CARSON, CA - JUNE 11: Head Coach Aron Winter of Toronto FC yells to his players from the sideline during the MLS match against the Los Angeles Galaxy at The Home Depot Center on June 11, 2011 in Carson, California. Toronto and the Galaxy played to a 2-2 draw. (Photo by Victor Decolongon/Getty Images)
No matter how down Seattle Sounders fans are about their results, nothing compares to what the Toronto FC faithful have gone through. They didn't even win their national championship in the first possible year, at least the Sounders got the US Open Cup and didn't lose it to a D2 team. This year only a weather decision prevented them from losing the Voyageurs Cup to Vancouver.
The Reds of Canada have been disjointed, talent averse and are on their sixth coach in their short existence. Their most famous player to wear the shirt asked out and was dealt on April First to a Conference rival. In short their fan base has plenty of reasons to be pissed, but as we join Waking the Red we find someone who is patient.
Sounder at Heart: Are TFC supporters losing patience with Winter's version of the game due to the lack of results? Will his lack of success lead to his firing?
Waking the Red: Supporters are definitely losing patience, not just because of the results, but because it all just seems so disjointed. Right now it looks like he's trying to play too complicated of a system, that the players aren't comfortable with and most of them frankly aren't skilled enough to play. Unfortunately there's not a lot that fans can do, everyone realises that the last thing TFC need is another managerial change, so there's an air of resignation and just having to wait until at least next year around the supporters. Combine that with the novelty wearing off, 4 years of failure, and a Front Office that seems almost hostile to Supporter's Groups, and it's a recipe for apathy and falling attendances. Even with all that, I can't see him getting fired any time this season, if after a full year to build his squad and teach the players his system, we're still struggling at this point in 2012, then that question will really come into play.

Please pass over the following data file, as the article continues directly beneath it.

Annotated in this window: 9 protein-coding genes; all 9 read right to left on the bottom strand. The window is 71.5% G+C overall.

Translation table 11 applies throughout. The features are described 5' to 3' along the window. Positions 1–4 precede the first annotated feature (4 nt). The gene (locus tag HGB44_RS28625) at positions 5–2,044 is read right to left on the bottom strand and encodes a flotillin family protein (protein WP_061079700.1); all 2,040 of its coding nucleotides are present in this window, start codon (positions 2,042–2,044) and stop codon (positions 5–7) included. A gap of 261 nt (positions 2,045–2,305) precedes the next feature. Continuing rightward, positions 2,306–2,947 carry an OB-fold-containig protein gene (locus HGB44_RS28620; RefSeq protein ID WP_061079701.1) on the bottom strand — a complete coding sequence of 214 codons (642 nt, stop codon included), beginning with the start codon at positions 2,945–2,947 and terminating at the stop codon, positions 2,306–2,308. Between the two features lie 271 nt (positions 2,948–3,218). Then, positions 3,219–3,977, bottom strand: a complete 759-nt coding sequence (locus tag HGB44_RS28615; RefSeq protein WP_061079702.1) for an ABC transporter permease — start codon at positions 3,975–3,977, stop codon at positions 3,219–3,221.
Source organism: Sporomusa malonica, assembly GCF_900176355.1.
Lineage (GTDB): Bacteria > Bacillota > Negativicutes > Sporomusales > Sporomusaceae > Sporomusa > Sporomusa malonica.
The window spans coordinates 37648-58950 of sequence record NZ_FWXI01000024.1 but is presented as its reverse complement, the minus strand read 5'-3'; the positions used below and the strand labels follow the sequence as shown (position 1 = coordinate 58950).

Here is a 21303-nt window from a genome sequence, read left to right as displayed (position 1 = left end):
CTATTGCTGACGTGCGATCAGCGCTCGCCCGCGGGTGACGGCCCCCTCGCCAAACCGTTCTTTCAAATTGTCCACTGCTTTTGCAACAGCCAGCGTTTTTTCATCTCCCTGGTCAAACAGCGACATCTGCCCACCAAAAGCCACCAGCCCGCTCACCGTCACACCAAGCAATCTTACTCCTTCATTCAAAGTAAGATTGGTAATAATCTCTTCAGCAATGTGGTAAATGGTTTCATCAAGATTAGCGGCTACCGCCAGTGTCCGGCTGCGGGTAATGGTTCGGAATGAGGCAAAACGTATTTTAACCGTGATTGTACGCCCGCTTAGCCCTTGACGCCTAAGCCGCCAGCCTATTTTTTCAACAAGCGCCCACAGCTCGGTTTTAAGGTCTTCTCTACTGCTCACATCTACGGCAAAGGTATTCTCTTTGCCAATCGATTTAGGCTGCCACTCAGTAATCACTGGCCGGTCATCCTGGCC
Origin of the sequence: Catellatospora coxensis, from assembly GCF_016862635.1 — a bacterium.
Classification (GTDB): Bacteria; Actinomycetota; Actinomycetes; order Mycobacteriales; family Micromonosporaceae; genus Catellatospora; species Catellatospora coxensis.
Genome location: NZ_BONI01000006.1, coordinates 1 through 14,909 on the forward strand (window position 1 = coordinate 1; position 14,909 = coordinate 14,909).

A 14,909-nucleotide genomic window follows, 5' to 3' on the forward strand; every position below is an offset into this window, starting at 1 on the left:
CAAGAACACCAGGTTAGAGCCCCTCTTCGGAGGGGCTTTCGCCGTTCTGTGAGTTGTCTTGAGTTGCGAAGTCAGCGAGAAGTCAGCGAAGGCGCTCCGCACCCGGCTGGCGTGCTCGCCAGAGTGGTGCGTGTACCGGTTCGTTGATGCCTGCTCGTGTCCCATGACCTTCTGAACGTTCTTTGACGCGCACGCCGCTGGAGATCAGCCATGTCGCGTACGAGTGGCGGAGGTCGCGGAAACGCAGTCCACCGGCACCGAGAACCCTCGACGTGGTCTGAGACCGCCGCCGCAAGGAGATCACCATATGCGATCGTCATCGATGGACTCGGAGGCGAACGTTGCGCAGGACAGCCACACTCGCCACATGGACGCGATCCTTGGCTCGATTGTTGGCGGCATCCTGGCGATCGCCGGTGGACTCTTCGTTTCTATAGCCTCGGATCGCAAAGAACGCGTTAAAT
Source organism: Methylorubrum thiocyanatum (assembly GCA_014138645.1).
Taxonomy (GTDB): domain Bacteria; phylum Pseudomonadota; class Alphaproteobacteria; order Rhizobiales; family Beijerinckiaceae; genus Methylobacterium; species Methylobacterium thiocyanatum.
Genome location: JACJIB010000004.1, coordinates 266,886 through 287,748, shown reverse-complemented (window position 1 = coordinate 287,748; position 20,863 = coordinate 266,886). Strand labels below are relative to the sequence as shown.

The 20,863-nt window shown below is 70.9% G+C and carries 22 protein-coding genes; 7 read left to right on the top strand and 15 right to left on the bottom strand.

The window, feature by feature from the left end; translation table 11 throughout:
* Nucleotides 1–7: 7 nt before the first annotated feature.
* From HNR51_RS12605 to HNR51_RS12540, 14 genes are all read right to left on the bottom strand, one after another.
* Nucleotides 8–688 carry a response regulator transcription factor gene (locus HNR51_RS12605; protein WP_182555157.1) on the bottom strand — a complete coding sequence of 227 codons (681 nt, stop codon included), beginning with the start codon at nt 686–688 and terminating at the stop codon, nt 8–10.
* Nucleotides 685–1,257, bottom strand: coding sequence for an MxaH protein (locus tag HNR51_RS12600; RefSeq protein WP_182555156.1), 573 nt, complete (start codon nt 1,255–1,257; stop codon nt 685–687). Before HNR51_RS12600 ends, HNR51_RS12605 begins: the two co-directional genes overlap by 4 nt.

SaH: Stefan Frei is an incredible shot-stopper, but he faces too many shots. What can Toronto do to keep him happy and get him the recognition he needs around the League?
WtR: Stefan Frei really has been a game saver for TFC with the saves he makes, and keeping him happy should be a big priority. Making lots of saves is one thing, but having as big of a goals against record as he does really can't be helping his future prospects. He's a very professional player so I doubt it would ever become a public issue, but it wouldn't surprise me if he were to start looking for a way out of this club, for the sake of his own career. The best way to keep him happy would be to build a better defence in front of him, and not just to keep the shots down. His main weakness when he broke into the team in 2009 was his control of the box and ability to come for crosses. In 2010 under Preki, the defence as a whole was a lot more organised and it really made a difference to Frei, who seemed a lot more confident about when he needed to come for crosses, and thus much more effective. He's taken a step back in that respect this year behind our ever changing and unfamiliar back 4, and looks very uncertain, coming for a lot of crosses he really doesn't need to, and looking very shaky when he does.
SaH: Julian De Guzman has been used in different roles during his time in Toronto. Is he settling into a comfortable one finally? Will he ever be able to meet expectations?